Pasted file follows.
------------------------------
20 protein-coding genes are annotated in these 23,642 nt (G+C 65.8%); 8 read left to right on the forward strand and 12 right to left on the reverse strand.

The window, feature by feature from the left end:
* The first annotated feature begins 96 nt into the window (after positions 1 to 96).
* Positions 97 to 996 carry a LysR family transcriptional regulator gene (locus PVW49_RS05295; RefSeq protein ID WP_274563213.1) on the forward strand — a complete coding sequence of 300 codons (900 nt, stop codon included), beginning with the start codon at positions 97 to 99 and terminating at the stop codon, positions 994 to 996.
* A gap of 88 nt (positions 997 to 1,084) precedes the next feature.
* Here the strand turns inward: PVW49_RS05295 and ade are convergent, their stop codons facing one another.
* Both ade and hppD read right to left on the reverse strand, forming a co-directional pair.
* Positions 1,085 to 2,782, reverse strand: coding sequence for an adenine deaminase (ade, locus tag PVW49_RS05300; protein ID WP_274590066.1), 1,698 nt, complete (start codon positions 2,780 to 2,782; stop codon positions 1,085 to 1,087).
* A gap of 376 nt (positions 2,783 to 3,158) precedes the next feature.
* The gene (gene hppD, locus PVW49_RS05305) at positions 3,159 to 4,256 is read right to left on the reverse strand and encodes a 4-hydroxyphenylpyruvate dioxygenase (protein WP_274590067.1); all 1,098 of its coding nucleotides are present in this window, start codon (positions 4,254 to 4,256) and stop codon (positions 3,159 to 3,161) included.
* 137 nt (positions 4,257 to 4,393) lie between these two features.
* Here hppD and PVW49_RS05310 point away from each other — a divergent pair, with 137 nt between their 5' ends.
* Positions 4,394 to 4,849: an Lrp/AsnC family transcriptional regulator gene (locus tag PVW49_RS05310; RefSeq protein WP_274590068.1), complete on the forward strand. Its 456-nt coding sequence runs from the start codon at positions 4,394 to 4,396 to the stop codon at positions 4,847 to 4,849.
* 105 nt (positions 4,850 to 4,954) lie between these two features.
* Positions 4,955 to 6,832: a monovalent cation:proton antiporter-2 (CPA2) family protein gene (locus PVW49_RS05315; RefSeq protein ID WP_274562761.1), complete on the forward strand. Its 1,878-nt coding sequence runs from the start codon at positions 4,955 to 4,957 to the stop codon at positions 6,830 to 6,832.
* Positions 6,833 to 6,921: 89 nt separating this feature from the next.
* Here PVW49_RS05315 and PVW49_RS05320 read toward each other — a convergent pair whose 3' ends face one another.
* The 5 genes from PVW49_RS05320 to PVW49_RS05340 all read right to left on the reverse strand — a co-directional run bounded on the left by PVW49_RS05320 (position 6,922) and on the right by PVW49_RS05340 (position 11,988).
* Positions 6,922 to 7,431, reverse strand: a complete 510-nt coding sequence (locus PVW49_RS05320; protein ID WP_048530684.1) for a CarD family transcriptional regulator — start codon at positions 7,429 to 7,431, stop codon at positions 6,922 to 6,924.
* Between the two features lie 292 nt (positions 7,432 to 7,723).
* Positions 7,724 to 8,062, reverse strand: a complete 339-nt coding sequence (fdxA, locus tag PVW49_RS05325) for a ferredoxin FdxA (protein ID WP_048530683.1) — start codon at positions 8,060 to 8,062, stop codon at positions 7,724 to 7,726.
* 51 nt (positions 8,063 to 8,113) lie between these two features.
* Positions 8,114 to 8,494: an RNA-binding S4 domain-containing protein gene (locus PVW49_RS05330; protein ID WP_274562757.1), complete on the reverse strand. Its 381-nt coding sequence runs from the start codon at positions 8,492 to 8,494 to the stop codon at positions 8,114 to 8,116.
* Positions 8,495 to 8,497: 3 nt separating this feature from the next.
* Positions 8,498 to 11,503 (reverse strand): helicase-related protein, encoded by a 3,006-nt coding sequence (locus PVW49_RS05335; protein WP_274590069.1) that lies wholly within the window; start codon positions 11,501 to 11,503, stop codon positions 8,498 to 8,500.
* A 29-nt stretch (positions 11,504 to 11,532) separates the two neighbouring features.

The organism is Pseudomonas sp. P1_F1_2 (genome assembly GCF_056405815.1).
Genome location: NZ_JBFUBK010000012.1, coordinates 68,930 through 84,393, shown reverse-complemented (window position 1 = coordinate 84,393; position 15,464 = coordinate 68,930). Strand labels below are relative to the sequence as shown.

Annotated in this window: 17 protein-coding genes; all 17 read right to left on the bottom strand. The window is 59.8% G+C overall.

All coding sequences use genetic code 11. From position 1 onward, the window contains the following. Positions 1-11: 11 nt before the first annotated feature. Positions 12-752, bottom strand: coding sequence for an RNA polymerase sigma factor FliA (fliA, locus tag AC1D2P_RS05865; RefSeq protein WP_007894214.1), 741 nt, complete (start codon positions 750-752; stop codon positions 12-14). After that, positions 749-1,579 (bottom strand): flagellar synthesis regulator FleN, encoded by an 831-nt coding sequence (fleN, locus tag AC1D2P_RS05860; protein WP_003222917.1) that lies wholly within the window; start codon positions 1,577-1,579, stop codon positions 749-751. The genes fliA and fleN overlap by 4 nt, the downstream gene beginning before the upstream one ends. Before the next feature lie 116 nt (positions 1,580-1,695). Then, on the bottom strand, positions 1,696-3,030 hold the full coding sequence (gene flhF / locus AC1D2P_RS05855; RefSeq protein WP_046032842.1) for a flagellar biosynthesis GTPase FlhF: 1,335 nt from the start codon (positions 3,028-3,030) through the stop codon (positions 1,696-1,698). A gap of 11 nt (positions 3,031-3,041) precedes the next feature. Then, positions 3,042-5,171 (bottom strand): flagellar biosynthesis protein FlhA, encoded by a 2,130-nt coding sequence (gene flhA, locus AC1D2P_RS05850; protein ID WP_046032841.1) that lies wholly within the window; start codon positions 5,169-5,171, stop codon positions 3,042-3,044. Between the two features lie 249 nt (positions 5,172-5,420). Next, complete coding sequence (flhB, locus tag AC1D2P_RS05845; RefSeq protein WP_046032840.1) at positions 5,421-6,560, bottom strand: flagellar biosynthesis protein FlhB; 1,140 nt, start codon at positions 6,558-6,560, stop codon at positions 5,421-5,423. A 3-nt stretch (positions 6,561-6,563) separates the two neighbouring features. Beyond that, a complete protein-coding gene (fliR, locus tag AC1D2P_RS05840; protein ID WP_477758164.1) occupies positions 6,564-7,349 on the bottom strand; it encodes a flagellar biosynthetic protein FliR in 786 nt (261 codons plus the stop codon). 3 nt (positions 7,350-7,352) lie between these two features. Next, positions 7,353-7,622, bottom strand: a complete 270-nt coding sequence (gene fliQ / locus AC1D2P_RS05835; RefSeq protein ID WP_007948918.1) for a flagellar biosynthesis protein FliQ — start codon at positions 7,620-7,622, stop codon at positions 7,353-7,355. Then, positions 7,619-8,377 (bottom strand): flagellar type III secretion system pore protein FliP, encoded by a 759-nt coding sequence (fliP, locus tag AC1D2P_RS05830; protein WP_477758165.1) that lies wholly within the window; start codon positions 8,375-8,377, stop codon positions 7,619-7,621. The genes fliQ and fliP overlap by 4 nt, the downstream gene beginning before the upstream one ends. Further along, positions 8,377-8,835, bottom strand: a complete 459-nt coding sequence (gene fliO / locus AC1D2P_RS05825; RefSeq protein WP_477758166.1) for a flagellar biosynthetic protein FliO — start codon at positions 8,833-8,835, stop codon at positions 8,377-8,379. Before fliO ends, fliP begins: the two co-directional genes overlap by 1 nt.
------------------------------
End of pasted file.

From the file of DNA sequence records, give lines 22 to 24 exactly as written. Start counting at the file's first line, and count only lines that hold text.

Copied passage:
* 51 nt (positions 8,063 to 8,113) lie between these two features.
* Positions 8,114 to 8,494: an RNA-binding S4 domain-containing protein gene (locus PVW49_RS05330; protein ID WP_274562757.1), complete on the reverse strand. Its 381-nt coding sequence runs from the start codon at positions 8,492 to 8,494 to the stop codon at positions 8,114 to 8,116.
* Positions 8,495 to 8,497: 3 nt separating this feature from the next.